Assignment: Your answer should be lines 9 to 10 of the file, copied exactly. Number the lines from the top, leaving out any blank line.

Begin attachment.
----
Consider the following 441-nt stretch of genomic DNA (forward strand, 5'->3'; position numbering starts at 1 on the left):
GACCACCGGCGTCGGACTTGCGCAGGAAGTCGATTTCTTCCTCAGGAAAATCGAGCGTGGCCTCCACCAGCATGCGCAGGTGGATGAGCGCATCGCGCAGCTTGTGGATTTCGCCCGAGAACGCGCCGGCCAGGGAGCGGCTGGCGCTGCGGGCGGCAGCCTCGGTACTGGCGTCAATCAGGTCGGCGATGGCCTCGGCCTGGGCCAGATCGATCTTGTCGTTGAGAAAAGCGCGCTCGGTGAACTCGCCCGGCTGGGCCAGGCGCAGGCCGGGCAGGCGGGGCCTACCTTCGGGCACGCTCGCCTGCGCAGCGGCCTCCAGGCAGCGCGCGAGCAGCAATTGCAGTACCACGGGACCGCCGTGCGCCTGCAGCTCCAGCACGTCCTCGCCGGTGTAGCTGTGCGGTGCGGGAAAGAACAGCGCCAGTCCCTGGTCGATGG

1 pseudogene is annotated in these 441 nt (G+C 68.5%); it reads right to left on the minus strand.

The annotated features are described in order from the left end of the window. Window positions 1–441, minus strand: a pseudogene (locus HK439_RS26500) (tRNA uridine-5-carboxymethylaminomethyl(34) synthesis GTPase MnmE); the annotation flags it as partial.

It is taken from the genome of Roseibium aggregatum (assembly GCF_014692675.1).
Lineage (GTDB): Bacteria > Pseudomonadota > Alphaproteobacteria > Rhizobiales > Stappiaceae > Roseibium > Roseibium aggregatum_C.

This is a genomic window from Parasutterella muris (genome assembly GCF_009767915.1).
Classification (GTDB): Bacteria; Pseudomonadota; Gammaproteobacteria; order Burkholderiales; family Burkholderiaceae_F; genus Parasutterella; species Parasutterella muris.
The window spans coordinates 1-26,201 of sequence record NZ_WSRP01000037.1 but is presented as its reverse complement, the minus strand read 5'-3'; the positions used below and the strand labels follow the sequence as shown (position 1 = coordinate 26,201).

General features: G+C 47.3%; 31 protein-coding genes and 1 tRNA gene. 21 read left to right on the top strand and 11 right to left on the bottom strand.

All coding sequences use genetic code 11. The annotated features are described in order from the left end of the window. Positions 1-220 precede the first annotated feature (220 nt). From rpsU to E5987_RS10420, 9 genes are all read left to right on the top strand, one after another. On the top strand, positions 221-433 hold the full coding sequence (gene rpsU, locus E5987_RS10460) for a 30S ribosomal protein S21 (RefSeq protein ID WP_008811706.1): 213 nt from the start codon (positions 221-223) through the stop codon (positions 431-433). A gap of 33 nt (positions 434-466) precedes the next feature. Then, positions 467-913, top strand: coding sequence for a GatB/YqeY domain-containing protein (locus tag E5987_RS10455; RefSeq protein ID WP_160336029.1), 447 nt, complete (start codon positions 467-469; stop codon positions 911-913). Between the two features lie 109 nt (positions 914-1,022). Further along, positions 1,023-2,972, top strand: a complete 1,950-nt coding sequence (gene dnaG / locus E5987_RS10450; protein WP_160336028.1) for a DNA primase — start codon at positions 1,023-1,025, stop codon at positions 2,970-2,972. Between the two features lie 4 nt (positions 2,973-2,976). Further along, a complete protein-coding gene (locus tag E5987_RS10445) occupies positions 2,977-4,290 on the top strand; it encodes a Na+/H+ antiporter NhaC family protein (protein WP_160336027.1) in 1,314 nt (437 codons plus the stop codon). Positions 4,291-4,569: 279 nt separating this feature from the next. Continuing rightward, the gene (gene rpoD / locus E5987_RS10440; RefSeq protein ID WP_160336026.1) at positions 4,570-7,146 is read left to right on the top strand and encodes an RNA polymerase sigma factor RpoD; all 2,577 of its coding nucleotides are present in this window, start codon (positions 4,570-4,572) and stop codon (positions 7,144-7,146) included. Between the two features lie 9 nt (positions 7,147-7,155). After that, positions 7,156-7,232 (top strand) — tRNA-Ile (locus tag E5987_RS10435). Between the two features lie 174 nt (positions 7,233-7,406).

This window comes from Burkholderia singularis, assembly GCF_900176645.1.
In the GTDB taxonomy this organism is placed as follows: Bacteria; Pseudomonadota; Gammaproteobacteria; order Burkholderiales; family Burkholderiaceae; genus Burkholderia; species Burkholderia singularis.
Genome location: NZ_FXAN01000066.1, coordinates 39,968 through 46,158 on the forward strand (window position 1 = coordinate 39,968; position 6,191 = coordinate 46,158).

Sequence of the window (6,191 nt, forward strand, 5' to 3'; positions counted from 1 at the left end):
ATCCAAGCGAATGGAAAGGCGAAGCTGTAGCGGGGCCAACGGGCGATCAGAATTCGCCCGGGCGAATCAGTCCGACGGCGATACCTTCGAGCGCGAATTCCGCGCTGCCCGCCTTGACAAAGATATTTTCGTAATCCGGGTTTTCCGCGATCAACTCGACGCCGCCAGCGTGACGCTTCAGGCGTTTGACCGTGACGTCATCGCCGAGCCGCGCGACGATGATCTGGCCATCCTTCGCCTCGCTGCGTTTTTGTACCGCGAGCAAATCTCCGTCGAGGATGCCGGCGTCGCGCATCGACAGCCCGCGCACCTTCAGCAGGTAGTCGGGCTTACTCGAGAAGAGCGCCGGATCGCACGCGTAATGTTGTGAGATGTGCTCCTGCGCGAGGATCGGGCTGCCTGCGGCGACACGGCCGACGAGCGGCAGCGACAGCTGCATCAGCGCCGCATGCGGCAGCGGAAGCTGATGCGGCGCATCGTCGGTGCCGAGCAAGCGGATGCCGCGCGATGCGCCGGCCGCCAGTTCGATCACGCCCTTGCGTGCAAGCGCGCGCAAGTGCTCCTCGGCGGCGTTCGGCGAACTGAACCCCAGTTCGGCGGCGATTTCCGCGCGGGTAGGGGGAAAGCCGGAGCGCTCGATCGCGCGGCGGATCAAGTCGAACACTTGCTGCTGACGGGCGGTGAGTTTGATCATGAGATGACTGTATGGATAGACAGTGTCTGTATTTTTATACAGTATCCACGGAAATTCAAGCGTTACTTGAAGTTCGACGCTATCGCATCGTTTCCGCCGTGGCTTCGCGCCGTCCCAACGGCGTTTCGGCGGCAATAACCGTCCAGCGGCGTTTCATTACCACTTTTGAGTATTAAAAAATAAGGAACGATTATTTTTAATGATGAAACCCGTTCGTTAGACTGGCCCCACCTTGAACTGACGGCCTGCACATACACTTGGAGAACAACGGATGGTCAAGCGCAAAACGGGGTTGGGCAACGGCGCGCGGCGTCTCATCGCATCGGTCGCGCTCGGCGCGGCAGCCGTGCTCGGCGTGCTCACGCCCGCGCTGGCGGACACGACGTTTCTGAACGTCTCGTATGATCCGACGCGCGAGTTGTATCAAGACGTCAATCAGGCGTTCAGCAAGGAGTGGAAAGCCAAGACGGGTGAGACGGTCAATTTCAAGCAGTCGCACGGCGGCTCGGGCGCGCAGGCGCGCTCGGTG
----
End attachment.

The window spans coordinates 1-26,201 of sequence record NZ_WSRP01000037.1 but is presented as its reverse complement, the minus strand read 5'-3'; the positions used below and the strand labels follow the sequence as shown (position 1 = coordinate 26,201).

General features: G+C 47.3%; 31 protein-coding genes and 1 tRNA gene. 21 read left to right on the top strand and 11 right to left on the bottom strand.